My fiance and I are getting married in October 2011 and we decided we wanted to build a photobooth for the wedding. We saw that the photobooths out there were nice but $1000 was too much. I asked her if I could build us something dorky for our wedding and she said only if it's not tacky. So I figured what better than this. We decided we could use it as the guest book and we could make our own picture frames and give them out as the wedding favors.

This instructable is broken down into 5 parts

Steps 2-19 are building your own mini itx PC
Steps 20-56 are building the photobooth
Steps 57-58 are schematics for building a serial button for the booth
Steps 59-63 is how to setup the software so you can run this on your laptop or pc
(sorry windows users only for now, also you must have webcam and speakers)
Steps 64+ are future upgrades I'm still working on

I work as an electrical engineer by day so carpentry, software, art and computer aided designs are not my strong point, but I figured it would be fun. So we gave it three months and we wound up designing everything from software to hardware ourselves. There are still a lot of details I'm working on. One big one is the robot that cuts the photostrips and how to access the twitpic api so I can correctly upload these to twitpic rather than using emails. But the basics are working. Any tips or ideas I would gladly pursue.

Keep in mind I will be working on this for ten more months so this is the beta release. I hope you enjoy my instructable. If you are interested in downloading the software just skip ahead to step 60.

For updates and samples go to

V0.22 available at Step 60
beta release
-voice enabled
-webcam enabled
-limited config editing enabled
-gui in progress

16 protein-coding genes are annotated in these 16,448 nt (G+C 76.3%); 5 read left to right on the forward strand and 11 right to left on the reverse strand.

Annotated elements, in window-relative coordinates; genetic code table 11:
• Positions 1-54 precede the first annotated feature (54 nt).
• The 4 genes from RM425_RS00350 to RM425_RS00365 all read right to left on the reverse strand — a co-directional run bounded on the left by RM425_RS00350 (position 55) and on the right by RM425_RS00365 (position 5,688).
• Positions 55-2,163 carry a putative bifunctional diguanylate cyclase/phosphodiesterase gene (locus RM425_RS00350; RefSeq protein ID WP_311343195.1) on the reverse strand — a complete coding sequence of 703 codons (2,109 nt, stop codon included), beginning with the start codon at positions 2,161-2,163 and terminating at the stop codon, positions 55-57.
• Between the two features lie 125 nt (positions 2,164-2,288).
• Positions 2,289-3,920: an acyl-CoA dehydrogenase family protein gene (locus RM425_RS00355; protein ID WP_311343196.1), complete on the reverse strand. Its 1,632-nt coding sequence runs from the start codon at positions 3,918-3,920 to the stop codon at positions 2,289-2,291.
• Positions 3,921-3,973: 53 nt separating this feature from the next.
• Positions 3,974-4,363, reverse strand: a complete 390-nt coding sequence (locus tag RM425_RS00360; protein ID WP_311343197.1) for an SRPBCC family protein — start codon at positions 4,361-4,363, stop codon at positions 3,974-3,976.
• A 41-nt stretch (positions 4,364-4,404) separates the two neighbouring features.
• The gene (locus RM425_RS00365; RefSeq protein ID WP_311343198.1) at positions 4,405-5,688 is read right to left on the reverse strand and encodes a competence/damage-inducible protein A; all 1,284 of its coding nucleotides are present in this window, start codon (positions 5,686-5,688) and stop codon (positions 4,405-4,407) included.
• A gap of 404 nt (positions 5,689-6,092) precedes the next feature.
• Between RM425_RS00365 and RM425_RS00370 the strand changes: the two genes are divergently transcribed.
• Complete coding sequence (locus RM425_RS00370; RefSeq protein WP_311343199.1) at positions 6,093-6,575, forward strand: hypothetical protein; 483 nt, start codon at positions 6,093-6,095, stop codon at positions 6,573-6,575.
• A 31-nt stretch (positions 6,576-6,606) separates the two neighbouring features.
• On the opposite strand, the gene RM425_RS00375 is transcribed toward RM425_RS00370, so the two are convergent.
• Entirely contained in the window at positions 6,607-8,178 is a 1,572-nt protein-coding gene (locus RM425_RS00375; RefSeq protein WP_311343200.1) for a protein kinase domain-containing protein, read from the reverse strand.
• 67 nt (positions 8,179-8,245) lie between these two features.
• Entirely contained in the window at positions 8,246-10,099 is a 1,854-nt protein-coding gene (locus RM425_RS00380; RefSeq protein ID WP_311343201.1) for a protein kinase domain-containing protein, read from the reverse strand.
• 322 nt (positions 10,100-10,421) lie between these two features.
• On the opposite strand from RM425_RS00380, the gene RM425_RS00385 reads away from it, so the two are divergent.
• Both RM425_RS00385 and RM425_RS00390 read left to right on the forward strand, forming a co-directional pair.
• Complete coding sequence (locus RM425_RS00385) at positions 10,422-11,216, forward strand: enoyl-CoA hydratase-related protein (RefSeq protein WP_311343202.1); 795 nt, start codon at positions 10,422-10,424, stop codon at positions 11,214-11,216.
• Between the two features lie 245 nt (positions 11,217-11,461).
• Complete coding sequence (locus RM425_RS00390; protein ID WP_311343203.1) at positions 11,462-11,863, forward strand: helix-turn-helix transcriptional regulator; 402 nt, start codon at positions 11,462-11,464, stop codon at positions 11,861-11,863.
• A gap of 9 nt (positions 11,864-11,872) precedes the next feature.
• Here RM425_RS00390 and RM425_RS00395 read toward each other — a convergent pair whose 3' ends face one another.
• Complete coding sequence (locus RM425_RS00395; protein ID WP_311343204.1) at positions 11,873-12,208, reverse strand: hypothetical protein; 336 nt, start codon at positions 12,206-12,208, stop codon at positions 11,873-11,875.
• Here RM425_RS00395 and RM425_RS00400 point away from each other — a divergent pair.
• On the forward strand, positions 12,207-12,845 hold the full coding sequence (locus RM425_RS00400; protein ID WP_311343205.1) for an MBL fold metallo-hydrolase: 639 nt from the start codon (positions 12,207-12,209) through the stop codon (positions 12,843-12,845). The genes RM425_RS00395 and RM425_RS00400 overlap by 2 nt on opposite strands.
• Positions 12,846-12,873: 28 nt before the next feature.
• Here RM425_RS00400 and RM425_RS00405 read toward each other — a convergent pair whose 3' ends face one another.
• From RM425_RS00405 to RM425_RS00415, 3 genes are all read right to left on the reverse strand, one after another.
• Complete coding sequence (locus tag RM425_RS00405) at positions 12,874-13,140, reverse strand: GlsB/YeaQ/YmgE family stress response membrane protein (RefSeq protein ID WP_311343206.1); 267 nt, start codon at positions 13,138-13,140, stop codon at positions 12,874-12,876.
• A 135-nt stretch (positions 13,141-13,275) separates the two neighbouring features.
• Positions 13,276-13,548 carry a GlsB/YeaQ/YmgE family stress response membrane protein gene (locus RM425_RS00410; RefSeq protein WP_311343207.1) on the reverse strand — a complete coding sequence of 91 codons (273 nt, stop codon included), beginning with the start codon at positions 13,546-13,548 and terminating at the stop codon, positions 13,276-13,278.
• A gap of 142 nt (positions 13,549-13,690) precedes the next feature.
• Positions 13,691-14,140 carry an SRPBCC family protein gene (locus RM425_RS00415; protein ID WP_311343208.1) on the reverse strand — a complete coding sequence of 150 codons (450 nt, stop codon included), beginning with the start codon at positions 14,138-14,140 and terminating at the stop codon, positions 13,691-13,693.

-tweeting in progress
-printing disabled

[video compressing]

Step 1: Intro

<p>Thank you for the share, i'm going to start with my setup right now!</p>
Congratulations on a fantastic Photobooth!! I don't have a web cam, but I have a Canon Powershot. How do I get the program to recognize the Powershot?.
The UUUU from a 555 timer is very clever, but couldn't this button simply have been an SPST button looping back DTR to DSR or CTS? You'd write software to wait for DSR and then do something, and you wouldn't need any components besides the button and some wire.
Will the software work with a canon DSLR isntead of a webcam? thanks!
&quot;... had a darker finish than I has expected.&quot; :D I love talking in bad english
Couldn't you just use smaller photo paper in the printer?
It's limited to 3 inch widths and the photo strips are a bit more narrow.
If you have a vice, I would suggest a sawzall with a metal cutting blade. Keep the blade oiled so that it doesn't overheat.
That's a good idea. I didn't think of that.
How much did it end up costing
Personally about $500ish with the PC.
The program will not display a picture before taking. It also wont let me view the pictures that I have taken. Is there any way you can help me with this. I have your zip file and have downloaded interfran.
Hmm... It sounds like the webcam isn't working. Are you using XP? I noticed some webcams won't work if you aren't using the windows webcams drivers. I had to uninstall my webcam's driver and use the default ones to get it to work.
...here's an open source program that's been in development for a little while:<br> <br> <a href="http://www.openphotobooth.com/index.php">http://www.openphotobooth.com/index.php</a><br> <br> It may be of use to you, in working out the bugs in your own program. :)
Hmm I wish openphotobooth had more documentation. Doesn't seem like it has a interactive gui or a help file. Is that true or did i miss it all?
cool thanks!<br><br>It's tough fitting updates in between work. At this point I have the twitter/email feature and splash screen working. I figure the twitter feature will be a nice way to share the digital copies.
Great idea on the props. One thing though, is to make sure you have contrasting backgrounds so that certain colors, or skin types, that make up your guests won't cause them to fade into your backdrop colors all because they chose to wear a red shirt., or white..etc.